Introducing your characters

Introducing characters is an art in itself.

I believe that a character should be described once, in a memorable and vivid way, and as early as the narrative allows. If you’ve done your job well, the reader develops an internal image, and unless it’s absolutely pertinent to the story, this should not be altered, tampered with, or even mentioned again (or it can pull the reader out of the story).

Pen portraits

My approach is to introduce each character in a few lines, or preferably a single sentence, in a way that really cements the character in the reader’s mind. One of my writing buddies called this a Pen Portrait.

A Pen Portrait is a mini biography or a brief written description of a person or place. It’s a snapshot of who that character is, and what is distinctive about them. It’s succinct and pithy.

Here are some examples:

“They were unhappy Poms whose house smelled of boiled cabbage. George, the father, had very long feet. He wore socks and plastic sandals.” ~ Tim Winton

“Tight shorts and thin chest, he has the look of a whippet.” ~ Tim Winton

“She was pretty enough. Dominant upper lip, smallish nose, tanned skin with crow’s feet from the sun. And the stare of a cattle dog. Daunting.” ~ Tim Winton

“Ulyatt was fat and pink, cornsilk hair, tuber nose. He didn’t offer a hand, sat down.” ~ Peter Temple

“She was new on the job, Canadian, a mannish young woman, no make-up, tanned, crew cut.” ~ Peter Temple

Leverage Stereotypes

Especially for minor characters, it’s important to make them real and authentic, and not just a prop in the scenery. Yet, it’s equally important not to waste too much time describing them, or you over-emphasise their significance.

The usual technique for this is to give them a quirk, such as a distinctive squint or a peg-leg, but you do your characters greater justice if you generate an immediate sense that we know exactly who this person is.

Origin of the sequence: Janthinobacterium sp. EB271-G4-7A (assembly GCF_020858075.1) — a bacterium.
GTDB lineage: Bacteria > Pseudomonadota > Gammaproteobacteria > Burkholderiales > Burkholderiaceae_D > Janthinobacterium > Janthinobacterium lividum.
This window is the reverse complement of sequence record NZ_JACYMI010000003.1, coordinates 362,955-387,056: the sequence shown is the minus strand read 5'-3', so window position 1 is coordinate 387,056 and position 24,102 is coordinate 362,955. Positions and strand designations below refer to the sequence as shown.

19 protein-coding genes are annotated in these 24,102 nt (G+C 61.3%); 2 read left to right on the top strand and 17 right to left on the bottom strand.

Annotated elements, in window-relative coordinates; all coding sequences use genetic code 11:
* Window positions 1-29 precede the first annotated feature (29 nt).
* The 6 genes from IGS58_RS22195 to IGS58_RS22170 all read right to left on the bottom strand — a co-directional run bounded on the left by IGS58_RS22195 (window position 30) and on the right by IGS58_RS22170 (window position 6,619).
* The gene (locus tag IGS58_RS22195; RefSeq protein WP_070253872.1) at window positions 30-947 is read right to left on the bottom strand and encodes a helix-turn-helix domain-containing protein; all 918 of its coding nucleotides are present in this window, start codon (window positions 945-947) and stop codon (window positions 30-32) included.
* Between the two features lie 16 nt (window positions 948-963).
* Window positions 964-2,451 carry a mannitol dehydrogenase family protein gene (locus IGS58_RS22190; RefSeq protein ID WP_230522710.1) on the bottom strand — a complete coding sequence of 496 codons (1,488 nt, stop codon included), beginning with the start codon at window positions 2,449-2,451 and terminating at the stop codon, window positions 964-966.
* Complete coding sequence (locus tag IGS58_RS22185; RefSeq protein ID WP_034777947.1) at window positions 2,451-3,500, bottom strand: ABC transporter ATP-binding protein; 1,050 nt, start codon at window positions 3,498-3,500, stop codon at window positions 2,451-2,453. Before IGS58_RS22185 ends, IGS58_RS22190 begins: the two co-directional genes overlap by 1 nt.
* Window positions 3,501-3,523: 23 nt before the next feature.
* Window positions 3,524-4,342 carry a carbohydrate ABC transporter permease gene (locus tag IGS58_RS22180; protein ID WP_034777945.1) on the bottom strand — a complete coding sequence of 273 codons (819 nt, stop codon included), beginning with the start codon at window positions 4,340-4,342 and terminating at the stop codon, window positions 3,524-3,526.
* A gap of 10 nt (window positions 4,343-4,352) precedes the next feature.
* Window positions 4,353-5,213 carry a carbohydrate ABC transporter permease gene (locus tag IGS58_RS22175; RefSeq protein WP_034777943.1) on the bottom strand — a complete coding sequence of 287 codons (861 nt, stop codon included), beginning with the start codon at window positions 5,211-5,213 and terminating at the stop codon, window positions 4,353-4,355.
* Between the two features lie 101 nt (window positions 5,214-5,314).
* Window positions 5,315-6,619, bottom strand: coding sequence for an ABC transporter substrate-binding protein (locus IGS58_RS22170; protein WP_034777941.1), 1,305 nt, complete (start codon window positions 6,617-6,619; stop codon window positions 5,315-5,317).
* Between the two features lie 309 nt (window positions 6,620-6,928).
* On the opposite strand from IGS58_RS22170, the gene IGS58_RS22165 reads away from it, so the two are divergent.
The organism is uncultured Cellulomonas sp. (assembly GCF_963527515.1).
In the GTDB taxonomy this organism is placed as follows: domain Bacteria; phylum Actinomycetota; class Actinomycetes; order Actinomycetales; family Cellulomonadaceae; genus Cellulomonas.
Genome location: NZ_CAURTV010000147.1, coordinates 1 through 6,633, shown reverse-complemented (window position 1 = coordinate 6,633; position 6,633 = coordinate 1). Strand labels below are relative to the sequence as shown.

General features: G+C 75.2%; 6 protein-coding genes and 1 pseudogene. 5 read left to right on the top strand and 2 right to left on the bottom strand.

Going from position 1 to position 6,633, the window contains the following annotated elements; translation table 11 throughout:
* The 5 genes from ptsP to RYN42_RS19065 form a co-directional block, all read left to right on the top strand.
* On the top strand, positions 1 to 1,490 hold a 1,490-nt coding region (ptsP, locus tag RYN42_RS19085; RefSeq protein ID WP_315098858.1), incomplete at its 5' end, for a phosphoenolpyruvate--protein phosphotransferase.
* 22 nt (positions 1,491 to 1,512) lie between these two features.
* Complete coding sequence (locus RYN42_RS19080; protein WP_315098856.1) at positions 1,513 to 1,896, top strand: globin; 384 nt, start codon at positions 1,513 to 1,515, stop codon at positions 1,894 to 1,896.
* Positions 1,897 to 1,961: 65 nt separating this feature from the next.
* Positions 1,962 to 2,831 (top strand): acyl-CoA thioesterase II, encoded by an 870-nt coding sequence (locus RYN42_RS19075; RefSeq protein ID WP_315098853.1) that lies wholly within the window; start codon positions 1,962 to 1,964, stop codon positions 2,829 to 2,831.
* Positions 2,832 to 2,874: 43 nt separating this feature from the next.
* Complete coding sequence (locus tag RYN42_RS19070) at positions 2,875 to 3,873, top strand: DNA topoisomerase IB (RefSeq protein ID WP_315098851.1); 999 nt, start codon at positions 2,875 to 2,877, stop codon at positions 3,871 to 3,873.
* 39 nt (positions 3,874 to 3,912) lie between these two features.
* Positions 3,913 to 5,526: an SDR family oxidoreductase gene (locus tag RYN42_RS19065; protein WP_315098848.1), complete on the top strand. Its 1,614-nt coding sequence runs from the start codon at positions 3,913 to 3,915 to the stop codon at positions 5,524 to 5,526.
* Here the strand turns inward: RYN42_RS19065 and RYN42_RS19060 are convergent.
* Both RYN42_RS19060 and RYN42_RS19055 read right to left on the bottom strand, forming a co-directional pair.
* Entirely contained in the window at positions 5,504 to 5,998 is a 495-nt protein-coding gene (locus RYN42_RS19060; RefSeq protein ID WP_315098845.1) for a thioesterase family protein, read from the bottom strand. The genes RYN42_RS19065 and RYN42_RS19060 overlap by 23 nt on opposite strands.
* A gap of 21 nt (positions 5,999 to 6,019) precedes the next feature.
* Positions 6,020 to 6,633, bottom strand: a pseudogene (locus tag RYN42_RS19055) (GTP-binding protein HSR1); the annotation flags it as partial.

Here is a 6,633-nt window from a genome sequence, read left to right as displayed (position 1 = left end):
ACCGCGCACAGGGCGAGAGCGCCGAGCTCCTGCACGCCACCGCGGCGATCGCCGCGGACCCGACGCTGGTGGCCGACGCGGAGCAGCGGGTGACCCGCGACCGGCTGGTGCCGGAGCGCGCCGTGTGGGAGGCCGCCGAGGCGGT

In modern literature, you have the benefit that most readers are saturated with all sorts of visual media (TV, movies, web), so we have a visual library at our disposal. Use this to your advantage. Take a piece of clothing, a hair style, or a facial feature and conjure up an image in the reader’s mind of someone they’ve met or seen on the TV. Use the idea of stereotypes without resorting to them. Hint at them, without actually ever stating them.

Here are two examples of pen portraits from my own work:

“Henna Pavarti is Bollywood beautiful. Petite, dusky caramel skin, spill of dark curls, large melting eyes.”

“Dumpy from too much junk food, but pretty in an overripe way, with dark hair savagely cut into a blunt fringe. She’s dressed as usual in a bargain-bin tracksuit, and scuffed sheepskin boots.”


Introduce a major or minor character in 30 words or less. If your style is more verbose, and less clipped and fragmented, I still advise you to stick to the 30 word limit. You can always add words later to match your voice, but the word limit will force you to focus on the key traits of your character.

Additionally, this works best when you also reveal something about your Point of View (POV) character’s values and aesthetics. Choose words that have an emotional bias, that are judgemental, critical, or loaded, or that hint at your character’s emotional state. If the POV character is happy, they might have an optimistic and complimentary impression of the new character, if they’re angry, they might be particularly harsh in their description.

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